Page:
Abel Herzberg was born in Amsterdam in 1893, the son of Russian emigrants, and died in 1989. He wrote plays and novels, many about Biblical characters (Saul, Herod, Jacob and Joseph), but is best known for his highly personal essays and memoirs of Bergen-Belsen concentration camp: Amor fati, which came out in 1946 and Tweestromenland (Mesopotamia; 1950). He also wrote Kroniek der Jodenvervolging (Chronicle of the Persecution of the Jews; 1950), dealing with the German occupation of the Netherlands. In the collection, Om een lepel soep (For a Spoonful of Soup; 1972), he presented a series of unforgettable glimpses of the human weaknesses he encountered in his life-long work as a lawyer. His work was distinguished with the Constantijn Huygens Prize (1964) and the P.C. Hooft Prize (1972), the highest award of Dutch letters.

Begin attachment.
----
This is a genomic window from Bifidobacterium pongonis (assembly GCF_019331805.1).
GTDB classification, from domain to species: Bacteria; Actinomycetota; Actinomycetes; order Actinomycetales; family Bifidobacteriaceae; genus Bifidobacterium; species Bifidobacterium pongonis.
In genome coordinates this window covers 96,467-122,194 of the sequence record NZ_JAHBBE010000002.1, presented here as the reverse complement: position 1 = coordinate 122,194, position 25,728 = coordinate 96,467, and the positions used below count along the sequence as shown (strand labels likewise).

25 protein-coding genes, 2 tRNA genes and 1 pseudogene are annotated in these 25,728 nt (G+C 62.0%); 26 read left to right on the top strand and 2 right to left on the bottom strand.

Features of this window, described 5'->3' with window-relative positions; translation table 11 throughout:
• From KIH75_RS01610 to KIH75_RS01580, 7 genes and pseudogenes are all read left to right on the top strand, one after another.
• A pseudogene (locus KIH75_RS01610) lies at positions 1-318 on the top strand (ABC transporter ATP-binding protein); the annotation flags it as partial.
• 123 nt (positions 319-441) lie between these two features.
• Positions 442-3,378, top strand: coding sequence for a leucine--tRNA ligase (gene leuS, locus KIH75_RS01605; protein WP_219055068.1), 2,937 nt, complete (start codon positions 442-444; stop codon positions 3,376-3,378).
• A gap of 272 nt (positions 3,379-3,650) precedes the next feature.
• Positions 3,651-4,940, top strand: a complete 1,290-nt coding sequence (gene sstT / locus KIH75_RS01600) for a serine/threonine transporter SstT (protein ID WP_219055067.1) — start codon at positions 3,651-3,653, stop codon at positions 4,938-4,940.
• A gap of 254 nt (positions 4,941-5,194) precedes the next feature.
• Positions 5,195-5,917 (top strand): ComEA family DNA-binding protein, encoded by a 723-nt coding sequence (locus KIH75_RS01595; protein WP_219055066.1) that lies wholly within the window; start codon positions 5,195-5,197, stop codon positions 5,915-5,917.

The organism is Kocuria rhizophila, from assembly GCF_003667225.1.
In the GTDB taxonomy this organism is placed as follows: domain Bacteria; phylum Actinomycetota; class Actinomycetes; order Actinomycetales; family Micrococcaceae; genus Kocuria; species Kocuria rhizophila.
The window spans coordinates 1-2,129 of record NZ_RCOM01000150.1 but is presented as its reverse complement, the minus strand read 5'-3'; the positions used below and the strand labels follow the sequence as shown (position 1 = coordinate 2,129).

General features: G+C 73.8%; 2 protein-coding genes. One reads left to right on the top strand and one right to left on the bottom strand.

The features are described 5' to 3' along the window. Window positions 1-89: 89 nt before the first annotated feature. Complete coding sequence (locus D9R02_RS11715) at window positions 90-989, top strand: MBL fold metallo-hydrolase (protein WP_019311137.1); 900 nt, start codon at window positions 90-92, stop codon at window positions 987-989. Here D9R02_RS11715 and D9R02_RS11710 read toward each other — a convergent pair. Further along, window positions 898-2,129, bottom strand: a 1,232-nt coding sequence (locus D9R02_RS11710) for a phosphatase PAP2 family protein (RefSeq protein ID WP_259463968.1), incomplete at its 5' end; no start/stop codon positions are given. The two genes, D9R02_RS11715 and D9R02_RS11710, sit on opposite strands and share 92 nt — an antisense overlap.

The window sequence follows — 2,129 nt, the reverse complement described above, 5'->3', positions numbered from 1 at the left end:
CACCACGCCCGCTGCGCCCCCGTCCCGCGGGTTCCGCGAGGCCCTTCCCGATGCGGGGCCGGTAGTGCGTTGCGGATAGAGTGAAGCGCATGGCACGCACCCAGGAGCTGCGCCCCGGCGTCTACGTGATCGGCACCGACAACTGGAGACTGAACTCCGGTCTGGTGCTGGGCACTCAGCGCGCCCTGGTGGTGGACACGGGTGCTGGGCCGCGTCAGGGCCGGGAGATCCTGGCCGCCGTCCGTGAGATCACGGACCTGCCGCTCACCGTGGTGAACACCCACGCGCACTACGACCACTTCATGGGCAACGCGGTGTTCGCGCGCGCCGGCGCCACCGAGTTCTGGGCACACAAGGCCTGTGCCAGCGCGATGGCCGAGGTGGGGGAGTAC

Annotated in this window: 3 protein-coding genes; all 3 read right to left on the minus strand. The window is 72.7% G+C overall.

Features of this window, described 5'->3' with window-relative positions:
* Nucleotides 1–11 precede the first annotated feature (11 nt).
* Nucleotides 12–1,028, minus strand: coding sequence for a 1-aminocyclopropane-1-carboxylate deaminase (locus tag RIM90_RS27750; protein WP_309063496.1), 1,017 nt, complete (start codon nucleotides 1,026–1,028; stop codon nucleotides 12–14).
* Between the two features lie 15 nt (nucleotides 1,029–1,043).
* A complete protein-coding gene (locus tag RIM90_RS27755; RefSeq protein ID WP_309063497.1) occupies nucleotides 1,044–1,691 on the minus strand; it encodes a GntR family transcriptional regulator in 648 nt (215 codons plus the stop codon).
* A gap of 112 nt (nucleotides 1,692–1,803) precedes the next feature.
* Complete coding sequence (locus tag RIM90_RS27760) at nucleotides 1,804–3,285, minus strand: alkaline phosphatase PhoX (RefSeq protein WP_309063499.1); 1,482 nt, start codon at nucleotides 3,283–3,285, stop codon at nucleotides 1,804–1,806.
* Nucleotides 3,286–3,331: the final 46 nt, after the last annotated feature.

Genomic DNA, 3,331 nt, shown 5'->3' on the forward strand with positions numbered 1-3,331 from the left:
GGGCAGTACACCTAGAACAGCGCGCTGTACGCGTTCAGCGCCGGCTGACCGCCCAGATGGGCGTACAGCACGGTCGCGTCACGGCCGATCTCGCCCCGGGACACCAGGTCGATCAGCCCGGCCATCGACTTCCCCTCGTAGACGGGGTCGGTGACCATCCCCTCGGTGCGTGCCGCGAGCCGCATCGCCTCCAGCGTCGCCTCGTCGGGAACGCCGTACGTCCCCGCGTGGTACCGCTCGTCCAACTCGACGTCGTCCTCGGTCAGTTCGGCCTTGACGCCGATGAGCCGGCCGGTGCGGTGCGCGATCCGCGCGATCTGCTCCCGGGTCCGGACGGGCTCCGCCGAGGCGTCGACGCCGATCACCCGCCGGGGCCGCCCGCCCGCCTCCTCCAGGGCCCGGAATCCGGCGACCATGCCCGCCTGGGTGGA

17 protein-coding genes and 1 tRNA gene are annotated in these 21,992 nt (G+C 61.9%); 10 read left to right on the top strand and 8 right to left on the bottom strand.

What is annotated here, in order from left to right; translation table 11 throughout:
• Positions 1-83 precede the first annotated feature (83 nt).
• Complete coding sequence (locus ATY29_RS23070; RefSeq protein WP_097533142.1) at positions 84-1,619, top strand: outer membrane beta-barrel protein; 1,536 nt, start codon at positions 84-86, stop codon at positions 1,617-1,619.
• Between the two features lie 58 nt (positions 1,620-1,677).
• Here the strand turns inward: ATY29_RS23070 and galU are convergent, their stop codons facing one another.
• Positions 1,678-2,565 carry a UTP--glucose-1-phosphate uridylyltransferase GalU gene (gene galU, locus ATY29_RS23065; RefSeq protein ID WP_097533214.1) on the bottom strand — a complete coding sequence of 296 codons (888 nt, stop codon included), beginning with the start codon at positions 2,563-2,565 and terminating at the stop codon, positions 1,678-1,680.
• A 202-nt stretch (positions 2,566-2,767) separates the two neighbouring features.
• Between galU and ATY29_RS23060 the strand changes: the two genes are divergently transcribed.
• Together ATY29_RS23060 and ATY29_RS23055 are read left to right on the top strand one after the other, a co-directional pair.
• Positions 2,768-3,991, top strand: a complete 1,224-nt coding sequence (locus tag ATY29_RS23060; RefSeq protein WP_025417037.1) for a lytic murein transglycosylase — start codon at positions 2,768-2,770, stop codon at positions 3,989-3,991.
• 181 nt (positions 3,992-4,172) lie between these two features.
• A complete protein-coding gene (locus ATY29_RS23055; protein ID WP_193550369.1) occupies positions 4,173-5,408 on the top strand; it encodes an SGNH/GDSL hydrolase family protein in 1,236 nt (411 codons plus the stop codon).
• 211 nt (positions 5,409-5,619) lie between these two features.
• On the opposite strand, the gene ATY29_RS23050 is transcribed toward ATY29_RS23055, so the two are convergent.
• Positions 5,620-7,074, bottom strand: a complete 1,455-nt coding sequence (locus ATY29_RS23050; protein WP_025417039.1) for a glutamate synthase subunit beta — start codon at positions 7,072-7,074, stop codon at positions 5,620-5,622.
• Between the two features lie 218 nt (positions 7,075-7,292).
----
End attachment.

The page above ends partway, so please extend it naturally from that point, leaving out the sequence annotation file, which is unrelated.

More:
(Brieven aan mijn kleinzoon, 1964)
Who is Chaim Finkelstein from Bialystok? A nobody, because he is a refugee and an immigrant. And so he must first become a somebody. He must learn to look upon his new country as home and realise that his origins have to become past history. To remind his grandson of his origins, Abel J. Herzberg writes how all this has happened to his family. Continued...
photo Ronald Sweering
Authors & Titles
- Between two streams (Tweestromenland). London; New York: I.B. Tauris, 1997
- Haus der Väter (Brieven aan mijn kleinzoon). Salzburg: Müller, 1967
- Amor Fati: Schicksalstreue: sieben Aufsätze über Bergen-Belsen (Amor fati). Wittingen: Erev-Rav, 1997